By the late 1990s, Moran had secured a coveted seat on the House Appropriations Committee. But he had suffered losses from his trading that compounded debts he accumulated after his daughter’s successful battle against cancer in 1994.
In 1995 and 1996, Moran lost about $120,000 in investments on risky stock options and futures contracts, according to subsequent news accounts. In dozens of instances, the profits essentially depended on whether the S&P 500 and 100 stock indices rose or fell.
Some experts consider such investments akin to betting, because the outcome is linked to the future price of a commodity, stock or group of stocks.
When Moran’s second marriage faltered, both sides in the divorce proceedings accused the other of misspending. A lawyer for Mary Moran said in court filings in 1999 that her husband had a history of “wasting the family assets on his stock market gambling.”
In a statement at the time, James Moran’s attorney said: “The Morans, like millions of Americans, made investments. Mr. Moran used the knowledge he acquired as a stockbroker during the 1980s. Unfortunately it didn’t work out. All the information about the Morans’ investments has been fully and completely disclosed in his annual financial disclosure statement. . . . There’s nothing new here.”
In 2000, Moran acknowledged borrowing $25,000 from a pharmaceutical lobbyist. The next year, he took a $50,000 loan from an America Online executive. He continued to make options bets, documents show.
“The other issues you’ve raised regarding the congressman’s personal finances have been covered by The Post in depth in the past,” said Durrer, his chief of staff. “Nothing new there.”
By 2003, Moran’s stock trading had waned. He disclosed prior losses and few investments that year. But his fortunes changed in 2004, when he married Bennett, the owner of a real estate and sports-management company. Moran’s disclosure statements became among the most detailed in Congress.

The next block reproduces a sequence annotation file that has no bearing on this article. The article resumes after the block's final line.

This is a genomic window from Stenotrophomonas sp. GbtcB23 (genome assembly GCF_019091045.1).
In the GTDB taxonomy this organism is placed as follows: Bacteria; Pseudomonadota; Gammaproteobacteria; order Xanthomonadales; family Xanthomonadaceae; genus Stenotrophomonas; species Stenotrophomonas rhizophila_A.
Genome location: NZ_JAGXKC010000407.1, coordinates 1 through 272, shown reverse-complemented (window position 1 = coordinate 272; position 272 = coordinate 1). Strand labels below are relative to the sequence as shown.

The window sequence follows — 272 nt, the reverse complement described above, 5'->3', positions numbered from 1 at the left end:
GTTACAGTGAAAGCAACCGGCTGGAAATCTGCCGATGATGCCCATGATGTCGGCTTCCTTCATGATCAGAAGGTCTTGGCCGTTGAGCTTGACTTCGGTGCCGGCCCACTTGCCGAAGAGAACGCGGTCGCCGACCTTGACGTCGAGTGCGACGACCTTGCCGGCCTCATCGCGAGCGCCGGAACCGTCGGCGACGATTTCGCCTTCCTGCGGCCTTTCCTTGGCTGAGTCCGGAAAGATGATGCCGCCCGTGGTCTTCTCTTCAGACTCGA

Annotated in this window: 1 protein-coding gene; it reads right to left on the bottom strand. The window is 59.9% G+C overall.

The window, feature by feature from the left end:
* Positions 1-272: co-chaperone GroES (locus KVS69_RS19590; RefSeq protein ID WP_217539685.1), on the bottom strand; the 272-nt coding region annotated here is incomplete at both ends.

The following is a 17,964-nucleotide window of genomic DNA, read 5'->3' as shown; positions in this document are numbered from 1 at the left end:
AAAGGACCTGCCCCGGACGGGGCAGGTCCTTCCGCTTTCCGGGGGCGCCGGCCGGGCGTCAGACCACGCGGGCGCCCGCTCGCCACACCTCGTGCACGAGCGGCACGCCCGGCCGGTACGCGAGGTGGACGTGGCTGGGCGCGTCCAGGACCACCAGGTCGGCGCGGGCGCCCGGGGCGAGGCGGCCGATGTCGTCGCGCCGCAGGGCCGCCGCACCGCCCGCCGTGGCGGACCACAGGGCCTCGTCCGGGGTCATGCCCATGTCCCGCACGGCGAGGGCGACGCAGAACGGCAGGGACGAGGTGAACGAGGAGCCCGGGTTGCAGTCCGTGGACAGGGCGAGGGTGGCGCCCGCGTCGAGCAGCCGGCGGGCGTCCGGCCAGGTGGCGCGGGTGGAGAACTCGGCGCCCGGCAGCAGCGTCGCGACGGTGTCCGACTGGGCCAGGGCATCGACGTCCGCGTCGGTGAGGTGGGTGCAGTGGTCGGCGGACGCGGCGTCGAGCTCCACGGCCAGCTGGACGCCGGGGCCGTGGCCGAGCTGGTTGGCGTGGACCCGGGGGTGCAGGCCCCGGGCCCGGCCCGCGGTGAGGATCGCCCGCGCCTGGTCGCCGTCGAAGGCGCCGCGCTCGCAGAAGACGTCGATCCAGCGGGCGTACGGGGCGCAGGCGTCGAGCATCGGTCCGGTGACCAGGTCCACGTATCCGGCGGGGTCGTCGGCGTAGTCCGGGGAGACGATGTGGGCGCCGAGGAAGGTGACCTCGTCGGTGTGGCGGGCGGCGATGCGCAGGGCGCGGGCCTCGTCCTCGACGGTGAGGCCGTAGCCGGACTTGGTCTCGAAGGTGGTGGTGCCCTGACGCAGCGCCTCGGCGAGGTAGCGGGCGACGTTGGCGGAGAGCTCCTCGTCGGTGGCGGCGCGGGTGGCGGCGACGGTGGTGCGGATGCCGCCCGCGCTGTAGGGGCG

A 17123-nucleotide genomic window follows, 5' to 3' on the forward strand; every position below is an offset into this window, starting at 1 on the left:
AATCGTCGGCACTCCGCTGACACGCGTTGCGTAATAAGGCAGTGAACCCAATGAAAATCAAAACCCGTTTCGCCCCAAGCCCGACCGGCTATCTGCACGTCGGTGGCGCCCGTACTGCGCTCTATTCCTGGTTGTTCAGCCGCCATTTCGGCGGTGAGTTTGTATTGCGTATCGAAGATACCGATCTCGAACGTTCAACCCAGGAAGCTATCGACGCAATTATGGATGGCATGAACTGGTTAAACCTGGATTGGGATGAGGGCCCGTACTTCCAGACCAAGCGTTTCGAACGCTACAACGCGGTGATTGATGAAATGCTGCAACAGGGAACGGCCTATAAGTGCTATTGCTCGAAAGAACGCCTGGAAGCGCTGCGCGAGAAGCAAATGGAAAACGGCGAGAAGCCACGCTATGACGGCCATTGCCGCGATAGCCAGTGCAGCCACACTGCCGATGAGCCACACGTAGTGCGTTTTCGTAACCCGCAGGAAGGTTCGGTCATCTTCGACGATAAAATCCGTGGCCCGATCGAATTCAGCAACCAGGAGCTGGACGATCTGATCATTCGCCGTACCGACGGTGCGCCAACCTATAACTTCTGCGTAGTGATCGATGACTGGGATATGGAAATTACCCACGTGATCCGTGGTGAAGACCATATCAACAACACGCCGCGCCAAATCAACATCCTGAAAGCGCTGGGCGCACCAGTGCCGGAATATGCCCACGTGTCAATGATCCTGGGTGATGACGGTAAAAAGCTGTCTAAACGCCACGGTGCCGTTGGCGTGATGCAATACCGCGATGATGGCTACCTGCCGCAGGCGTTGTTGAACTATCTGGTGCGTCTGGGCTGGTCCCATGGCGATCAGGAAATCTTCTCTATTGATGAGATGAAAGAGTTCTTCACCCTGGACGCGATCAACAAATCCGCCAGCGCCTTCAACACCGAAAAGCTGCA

In the first three months of 2005, Moran again became personally active as a trader when he bought or sold 30 “puts” and “calls,” in transactions potentially worth as much as $1 million. Puts and calls are risky bets that a stock or asset will either rise or fall in value at some point in the future. They usually are highly leveraged, meaning an investor places his bet by putting down a small amount of an asset’s value and can reap huge profits or losses.
That kind of investing, though, was a relatively small part of the couple’s holdings in recent years. Their portfolio, including private equity funds and other investments, was worth between $3 million and $12 million as of the start of 2009.
There’s no way to know with precision how much those holdings are worth because congressional rules allow lawmakers to report assets in broad ranges.
The holdings disclosed by Moran in 2008 included stock in General Dynamics and BAE Systems, which both received earmarks requested by Moran that year, according to financial and earmark disclosure records. The earmarks were for $1.6 million each.
Moran submitted letters to Congress certifying that neither he nor his wife had any “financial interest” at stake.
When asked about the earmark letters, Durrer said Moran did not believe that the holdings counted as a financial interest under the House conflict-of-interest rules because they were modest -- Durrer estimated them at less than $4,200 -- and they were in a diversified portfolio, and decisions about them were made by Bennett’s brokers without her input.
In a March 2007 memo, the House ethics committee offered guidance about how to comply with new rules that leave it largely up to the lawmaker to decide if there is a conflict or seek guidance.
“A financial interest would exist in an earmark when it would be reasonable to conclude that the provision would have a direct and foreseeable effect on the pecuniary interests of the Member or the Member’s spouse,” the memo states. “Such interests may relate to one’s financial assets, liabilities, or other interests of the Member and spouse, such as ownership of certain financial instruments or investments in stocks, bonds, mutual funds, or real estate.”
The memo also said: “A financial interest would not include remote, inconsequential, or speculative interests,” which it generally defined as “shares in a diversified mutual fund, employee benefit plan . . . or pension plan that, in turn, holds stock in the company.”